Jason Fekete, Calgary Herald, August 10, 2010
The federal Conservative government has acquiesced to provincial demands to ease its restrictions on the number of immigrants who can permanently reside in the provinces each year.
The federal government controls the number of permanent immigrants who can settle annually across Canada through the provincial nominee program.
Western provinces have been lobbying the Harper government for months to scrap its plans to impose a lower cap on the number of immigrants arriving through the nominee program.
Rather, the provinces have been urging the Harper government to increase the number of workers they can nominate to the federal government to bring to their jurisdictions to fill permanent jobs.
Federal officials initially indicated in June the provinces wouldn’t receive as many nominees as hoped, but announced Tuesday they will increase the numbers, after reviewing their case loads and immigration targets for the year.
The additional nominees are critical to sustaining the short-term economic turnaround as well as long-term growth, explained Alberta Immigration Minister Thomas Lukaszuk.
“It would be a move in the right direction,” Lukaszuk said of the federal decision. “We will be seeing more and more permanent labour shortages. We have to look to immigration towards solving this problem.”
Advocates say the provincial nominee program is the best solution because immigrants can only apply if they have a guaranteed job that employers have shown cannot be filled by Canadian workers.
The approach ensures new immigrants are paying taxes and contributing to society, rather than tapping strained social assistance programs.
But Alykhan Velshi, director of communications for federal Immigration Minister Jason Kenney, said the federal government has heard the provinces’ concerns and will increase the numbers beyond what was originally promised earlier this year.
Alberta will now receive 5,000 provincial nominees this year (up from the 4,400 initially approved), which is a large increase from 4,200 last year and 2,800 two years ago.
British Columbia will now receive 3,500 provincial nominees (an increase from the promised 3,200); Saskatchewan has been allocated 4,000 (up from 3,700) and Manitoba will get 5,000 (increased from 4,600 promised).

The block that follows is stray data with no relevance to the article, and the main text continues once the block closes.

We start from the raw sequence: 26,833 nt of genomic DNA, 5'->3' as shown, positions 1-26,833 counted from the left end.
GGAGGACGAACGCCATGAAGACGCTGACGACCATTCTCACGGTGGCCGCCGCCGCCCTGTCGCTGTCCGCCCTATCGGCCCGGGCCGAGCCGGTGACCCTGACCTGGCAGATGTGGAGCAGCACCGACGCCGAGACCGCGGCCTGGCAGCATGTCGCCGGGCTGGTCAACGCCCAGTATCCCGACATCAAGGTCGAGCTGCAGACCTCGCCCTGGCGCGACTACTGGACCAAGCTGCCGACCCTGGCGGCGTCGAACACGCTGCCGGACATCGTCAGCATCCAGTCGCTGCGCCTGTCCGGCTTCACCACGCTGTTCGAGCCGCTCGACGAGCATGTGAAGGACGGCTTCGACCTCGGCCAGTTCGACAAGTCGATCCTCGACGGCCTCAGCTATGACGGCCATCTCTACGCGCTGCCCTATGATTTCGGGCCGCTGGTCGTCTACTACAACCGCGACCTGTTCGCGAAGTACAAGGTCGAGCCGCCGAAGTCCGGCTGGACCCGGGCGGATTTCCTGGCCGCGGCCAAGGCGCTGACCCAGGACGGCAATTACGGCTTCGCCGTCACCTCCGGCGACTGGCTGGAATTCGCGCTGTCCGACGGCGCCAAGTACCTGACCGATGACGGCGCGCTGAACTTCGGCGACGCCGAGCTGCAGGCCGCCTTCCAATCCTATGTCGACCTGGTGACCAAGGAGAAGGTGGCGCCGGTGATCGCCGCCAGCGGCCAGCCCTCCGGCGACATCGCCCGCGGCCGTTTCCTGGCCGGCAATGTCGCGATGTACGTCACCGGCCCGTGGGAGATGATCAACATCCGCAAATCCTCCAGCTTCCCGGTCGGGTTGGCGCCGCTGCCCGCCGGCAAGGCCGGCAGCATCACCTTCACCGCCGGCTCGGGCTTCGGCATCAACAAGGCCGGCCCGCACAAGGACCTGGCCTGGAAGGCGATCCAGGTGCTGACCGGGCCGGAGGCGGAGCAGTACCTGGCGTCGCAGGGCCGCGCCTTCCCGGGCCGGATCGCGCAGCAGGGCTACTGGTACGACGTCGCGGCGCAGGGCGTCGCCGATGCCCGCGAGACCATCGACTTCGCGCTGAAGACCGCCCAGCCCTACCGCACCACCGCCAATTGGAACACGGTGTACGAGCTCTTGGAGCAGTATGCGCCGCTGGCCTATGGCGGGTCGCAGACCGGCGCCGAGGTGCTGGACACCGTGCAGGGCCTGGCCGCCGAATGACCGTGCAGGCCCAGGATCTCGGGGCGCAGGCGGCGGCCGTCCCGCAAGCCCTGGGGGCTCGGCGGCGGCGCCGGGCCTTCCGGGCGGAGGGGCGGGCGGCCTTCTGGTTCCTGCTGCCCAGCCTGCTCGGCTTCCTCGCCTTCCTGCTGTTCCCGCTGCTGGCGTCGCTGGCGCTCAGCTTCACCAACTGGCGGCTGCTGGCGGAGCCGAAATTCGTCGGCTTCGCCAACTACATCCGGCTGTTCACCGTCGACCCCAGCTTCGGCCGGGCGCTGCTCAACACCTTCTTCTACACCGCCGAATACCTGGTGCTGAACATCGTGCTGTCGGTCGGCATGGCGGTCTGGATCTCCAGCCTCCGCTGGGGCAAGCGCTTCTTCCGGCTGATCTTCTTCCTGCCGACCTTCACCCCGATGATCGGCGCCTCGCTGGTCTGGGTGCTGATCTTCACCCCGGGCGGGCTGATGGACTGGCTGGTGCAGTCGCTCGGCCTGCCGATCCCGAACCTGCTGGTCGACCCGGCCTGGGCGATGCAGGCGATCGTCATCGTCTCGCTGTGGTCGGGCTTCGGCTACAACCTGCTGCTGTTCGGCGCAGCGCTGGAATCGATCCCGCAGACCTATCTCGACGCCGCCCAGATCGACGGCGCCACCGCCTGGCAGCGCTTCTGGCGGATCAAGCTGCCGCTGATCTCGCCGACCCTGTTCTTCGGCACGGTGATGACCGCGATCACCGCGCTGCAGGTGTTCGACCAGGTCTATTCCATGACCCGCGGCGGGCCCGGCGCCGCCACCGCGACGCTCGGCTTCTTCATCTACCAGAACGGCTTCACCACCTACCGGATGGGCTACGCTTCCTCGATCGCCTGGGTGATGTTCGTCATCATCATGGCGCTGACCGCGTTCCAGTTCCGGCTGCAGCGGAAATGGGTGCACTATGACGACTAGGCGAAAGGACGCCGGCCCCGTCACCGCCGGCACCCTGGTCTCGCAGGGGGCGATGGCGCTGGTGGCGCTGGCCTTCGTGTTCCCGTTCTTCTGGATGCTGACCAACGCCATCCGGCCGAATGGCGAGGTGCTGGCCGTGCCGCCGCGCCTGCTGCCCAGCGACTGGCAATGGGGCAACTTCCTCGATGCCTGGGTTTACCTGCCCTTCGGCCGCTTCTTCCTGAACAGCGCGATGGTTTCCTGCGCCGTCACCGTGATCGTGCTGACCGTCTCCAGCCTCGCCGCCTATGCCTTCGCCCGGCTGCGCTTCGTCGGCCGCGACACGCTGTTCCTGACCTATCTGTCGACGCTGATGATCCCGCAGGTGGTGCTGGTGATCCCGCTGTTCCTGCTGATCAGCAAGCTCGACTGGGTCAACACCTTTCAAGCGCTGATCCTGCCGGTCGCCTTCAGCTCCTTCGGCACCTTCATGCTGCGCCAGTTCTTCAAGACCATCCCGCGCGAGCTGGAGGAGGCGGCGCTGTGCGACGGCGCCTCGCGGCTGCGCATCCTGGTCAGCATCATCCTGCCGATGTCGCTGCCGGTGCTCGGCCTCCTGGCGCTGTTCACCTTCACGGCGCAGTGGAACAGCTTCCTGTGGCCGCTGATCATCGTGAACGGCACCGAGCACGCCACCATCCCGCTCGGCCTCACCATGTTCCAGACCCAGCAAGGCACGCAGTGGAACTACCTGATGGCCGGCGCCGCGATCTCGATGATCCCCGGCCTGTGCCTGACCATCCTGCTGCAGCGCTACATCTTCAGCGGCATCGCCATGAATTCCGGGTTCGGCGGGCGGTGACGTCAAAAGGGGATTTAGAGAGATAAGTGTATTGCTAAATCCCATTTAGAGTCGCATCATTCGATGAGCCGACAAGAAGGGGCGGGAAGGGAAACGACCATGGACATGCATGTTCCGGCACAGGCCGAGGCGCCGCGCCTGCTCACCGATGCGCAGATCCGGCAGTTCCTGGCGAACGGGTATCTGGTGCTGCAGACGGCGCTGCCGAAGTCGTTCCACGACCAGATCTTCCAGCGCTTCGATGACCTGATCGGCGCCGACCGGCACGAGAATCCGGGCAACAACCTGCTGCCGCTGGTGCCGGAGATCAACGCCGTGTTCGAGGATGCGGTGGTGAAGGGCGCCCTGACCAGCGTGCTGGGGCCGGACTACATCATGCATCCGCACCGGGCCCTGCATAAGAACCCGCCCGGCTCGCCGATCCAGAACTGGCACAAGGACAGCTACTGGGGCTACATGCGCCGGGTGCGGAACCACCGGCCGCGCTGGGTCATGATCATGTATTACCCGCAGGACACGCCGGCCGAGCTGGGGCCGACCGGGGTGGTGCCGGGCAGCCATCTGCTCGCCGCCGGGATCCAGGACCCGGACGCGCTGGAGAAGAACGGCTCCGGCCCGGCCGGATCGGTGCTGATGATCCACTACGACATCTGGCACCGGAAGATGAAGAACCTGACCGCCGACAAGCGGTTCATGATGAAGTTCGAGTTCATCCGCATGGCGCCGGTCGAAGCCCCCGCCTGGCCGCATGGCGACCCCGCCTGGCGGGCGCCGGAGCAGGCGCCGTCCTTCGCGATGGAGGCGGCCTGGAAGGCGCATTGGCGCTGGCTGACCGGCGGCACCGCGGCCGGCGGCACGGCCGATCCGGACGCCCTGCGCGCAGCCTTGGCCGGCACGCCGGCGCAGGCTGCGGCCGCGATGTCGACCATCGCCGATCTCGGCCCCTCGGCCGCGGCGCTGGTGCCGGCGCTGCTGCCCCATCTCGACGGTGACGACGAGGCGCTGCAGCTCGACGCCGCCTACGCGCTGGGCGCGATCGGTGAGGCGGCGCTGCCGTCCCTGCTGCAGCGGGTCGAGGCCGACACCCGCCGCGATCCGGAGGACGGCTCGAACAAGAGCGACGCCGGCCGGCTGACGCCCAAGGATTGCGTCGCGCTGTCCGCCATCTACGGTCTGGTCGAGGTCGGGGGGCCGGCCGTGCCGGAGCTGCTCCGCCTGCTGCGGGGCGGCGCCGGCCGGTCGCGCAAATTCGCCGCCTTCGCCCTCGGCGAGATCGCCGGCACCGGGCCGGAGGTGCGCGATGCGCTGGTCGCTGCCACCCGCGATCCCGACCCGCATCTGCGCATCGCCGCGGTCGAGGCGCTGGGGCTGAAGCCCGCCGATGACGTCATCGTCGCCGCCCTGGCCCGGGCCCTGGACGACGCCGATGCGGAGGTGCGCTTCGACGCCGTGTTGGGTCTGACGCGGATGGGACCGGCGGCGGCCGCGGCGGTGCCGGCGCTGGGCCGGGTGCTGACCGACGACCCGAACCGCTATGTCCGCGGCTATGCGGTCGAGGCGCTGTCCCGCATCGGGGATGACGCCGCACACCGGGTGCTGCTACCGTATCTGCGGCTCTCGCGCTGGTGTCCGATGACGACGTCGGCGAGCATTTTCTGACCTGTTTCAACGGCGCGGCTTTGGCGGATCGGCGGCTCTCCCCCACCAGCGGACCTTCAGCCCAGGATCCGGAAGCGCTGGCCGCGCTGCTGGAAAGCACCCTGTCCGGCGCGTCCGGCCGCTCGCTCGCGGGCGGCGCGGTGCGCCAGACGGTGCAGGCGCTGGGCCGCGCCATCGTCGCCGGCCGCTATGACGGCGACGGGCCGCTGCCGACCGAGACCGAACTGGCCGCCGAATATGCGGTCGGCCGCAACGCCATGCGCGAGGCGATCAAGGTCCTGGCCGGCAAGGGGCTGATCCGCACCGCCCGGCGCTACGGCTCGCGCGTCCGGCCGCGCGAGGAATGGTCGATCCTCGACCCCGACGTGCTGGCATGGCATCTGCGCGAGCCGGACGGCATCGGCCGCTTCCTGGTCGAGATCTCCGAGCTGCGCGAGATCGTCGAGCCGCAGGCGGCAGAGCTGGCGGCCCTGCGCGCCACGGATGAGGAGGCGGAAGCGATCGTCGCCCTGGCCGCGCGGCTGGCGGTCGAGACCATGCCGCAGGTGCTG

The provinces were initially promised a smaller number because the federal government is trying to sharply improve processing wait times for immigrants, temporary foreign workers and foreign students.
It also must balance the provincial nominees with the number of immigrants allowed through the Federal Skilled Worker Program, which assesses applicants based on a points system.
Citizenship and Immigration Canada initially set a target of allowing between 240,000 and 265,000 immigrants into the country this year, with the agency usually hitting the midpoint. However, the department now expects to reach the top end of its target, which is helping accommodate more provincial nominees.
Back in Alberta, Lukaszuk noted the 5,000 is just a start and still doesn’t address Alberta’s long-term economic and immigration needs.
Lukaszuk favours the permanent provincial nominee program over attracting temporary foreign workers–who can often be sent back and forth between Alberta and their home country depending on demand.
“I’m not a big fan of shipping workers in and out, in and out,” he said.
Social agencies and the food-services industry welcomed the federal government’s decision to increase the number of provincial nominees.
Despite the higher unemployment rates in Canada over the past two years, there’s still not enough workers to fill jobs in many different sectors, they noted.
“We’re looking at a problem that is long term,” said Enayat Aminzadah, director of operations and resource development with Immigrant Services Calgary. “It’s a great way to strengthen our workforce.”